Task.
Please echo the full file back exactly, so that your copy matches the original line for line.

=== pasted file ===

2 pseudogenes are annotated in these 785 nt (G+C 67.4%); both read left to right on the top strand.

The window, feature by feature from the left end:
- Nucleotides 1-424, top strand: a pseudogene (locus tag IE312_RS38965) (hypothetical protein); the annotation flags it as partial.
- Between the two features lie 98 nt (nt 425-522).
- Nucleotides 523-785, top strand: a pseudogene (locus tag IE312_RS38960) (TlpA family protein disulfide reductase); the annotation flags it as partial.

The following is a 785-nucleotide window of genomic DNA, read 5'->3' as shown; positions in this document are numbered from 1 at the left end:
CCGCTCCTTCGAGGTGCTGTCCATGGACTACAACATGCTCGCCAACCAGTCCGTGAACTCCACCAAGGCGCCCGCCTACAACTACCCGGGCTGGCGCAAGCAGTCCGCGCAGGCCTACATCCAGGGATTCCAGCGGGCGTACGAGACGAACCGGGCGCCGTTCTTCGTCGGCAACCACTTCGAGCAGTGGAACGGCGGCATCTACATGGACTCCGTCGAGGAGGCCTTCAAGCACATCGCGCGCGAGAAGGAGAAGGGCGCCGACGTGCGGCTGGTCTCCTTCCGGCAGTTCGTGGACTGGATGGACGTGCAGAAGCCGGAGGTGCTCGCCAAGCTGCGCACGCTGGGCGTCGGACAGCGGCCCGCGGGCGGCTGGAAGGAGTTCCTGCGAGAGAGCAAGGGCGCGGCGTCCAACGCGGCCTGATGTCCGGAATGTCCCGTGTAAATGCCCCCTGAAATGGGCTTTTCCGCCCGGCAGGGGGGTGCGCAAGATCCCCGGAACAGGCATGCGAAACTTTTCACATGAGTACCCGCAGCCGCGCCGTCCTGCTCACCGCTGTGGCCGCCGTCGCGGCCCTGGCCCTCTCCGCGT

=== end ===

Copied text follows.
2 pseudogenes are annotated in these 785 nt (G+C 67.4%); both read left to right on the top strand.

The window, feature by feature from the left end:
- Nucleotides 1-424, top strand: a pseudogene (locus tag IE312_RS38965) (hypothetical protein); the annotation flags it as partial.
- Between the two features lie 98 nt (nt 425-522).
- Nucleotides 523-785, top strand: a pseudogene (locus tag IE312_RS38960) (TlpA family protein disulfide reductase); the annotation flags it as partial.

The following is a 785-nucleotide window of genomic DNA, read 5'->3' as shown; positions in this document are numbered from 1 at the left end:
CCGCTCCTTCGAGGTGCTGTCCATGGACTACAACATGCTCGCCAACCAGTCCGTGAACTCCACCAAGGCGCCCGCCTACAACTACCCGGGCTGGCGCAAGCAGTCCGCGCAGGCCTACATCCAGGGATTCCAGCGGGCGTACGAGACGAACCGGGCGCCGTTCTTCGTCGGCAACCACTTCGAGCAGTGGAACGGCGGCATCTACATGGACTCCGTCGAGGAGGCCTTCAAGCACATCGCGCGCGAGAAGGAGAAGGGCGCCGACGTGCGGCTGGTCTCCTTCCGGCAGTTCGTGGACTGGATGGACGTGCAGAAGCCGGAGGTGCTCGCCAAGCTGCGCACGCTGGGCGTCGGACAGCGGCCCGCGGGCGGCTGGAAGGAGTTCCTGCGAGAGAGCAAGGGCGCGGCGTCCAACGCGGCCTGATGTCCGGAATGTCCCGTGTAAATGCCCCCTGAAATGGGCTTTTCCGCCCGGCAGGGGGGTGCGCAAGATCCCCGGAACAGGCATGCGAAACTTTTCACATGAGTACCCGCAGCCGCGCCGTCCTGCTCACCGCTGTGGCCGCCGTCGCGGCCCTGGCCCTCTCCGCGT